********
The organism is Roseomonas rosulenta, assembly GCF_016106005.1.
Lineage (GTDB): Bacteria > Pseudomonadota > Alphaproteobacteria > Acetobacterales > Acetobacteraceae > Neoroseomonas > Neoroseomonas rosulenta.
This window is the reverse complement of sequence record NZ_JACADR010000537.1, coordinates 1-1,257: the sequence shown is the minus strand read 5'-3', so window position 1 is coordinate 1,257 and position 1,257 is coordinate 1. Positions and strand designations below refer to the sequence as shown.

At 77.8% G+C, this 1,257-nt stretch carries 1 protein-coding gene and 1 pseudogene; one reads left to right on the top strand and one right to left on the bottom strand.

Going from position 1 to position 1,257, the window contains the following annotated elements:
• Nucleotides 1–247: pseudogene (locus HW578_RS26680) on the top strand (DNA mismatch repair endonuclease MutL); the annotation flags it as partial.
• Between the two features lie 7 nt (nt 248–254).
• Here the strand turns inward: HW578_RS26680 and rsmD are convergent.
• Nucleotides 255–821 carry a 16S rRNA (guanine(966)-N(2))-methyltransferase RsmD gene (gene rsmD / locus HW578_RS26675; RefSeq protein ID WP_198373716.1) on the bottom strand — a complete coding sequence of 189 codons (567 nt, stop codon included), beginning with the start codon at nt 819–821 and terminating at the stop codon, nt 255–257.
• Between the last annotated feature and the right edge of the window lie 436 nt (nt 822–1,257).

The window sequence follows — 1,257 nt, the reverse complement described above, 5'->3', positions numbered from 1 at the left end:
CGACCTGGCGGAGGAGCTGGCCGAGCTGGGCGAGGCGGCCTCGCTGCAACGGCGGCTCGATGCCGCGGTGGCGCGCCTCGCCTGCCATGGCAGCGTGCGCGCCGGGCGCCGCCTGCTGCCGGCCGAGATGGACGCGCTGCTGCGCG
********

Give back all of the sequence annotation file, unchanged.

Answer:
The organism is Roseomonas rosulenta, assembly GCF_016106005.1.
Lineage (GTDB): Bacteria > Pseudomonadota > Alphaproteobacteria > Acetobacterales > Acetobacteraceae > Neoroseomonas > Neoroseomonas rosulenta.
This window is the reverse complement of sequence record NZ_JACADR010000537.1, coordinates 1-1,257: the sequence shown is the minus strand read 5'-3', so window position 1 is coordinate 1,257 and position 1,257 is coordinate 1. Positions and strand designations below refer to the sequence as shown.

At 77.8% G+C, this 1,257-nt stretch carries 1 protein-coding gene and 1 pseudogene; one reads left to right on the top strand and one right to left on the bottom strand.

Going from position 1 to position 1,257, the window contains the following annotated elements:
• Nucleotides 1–247: pseudogene (locus HW578_RS26680) on the top strand (DNA mismatch repair endonuclease MutL); the annotation flags it as partial.
• Between the two features lie 7 nt (nt 248–254).
• Here the strand turns inward: HW578_RS26680 and rsmD are convergent.
• Nucleotides 255–821 carry a 16S rRNA (guanine(966)-N(2))-methyltransferase RsmD gene (gene rsmD / locus HW578_RS26675; RefSeq protein ID WP_198373716.1) on the bottom strand — a complete coding sequence of 189 codons (567 nt, stop codon included), beginning with the start codon at nt 819–821 and terminating at the stop codon, nt 255–257.
• Between the last annotated feature and the right edge of the window lie 436 nt (nt 822–1,257).

The window sequence follows — 1,257 nt, the reverse complement described above, 5'->3', positions numbered from 1 at the left end:
CGACCTGGCGGAGGAGCTGGCCGAGCTGGGCGAGGCGGCCTCGCTGCAACGGCGGCTCGATGCCGCGGTGGCGCGCCTCGCCTGCCATGGCAGCGTGCGCGCCGGGCGCCGCCTGCTGCCGGCCGAGATGGACGCGCTGCTGCGCG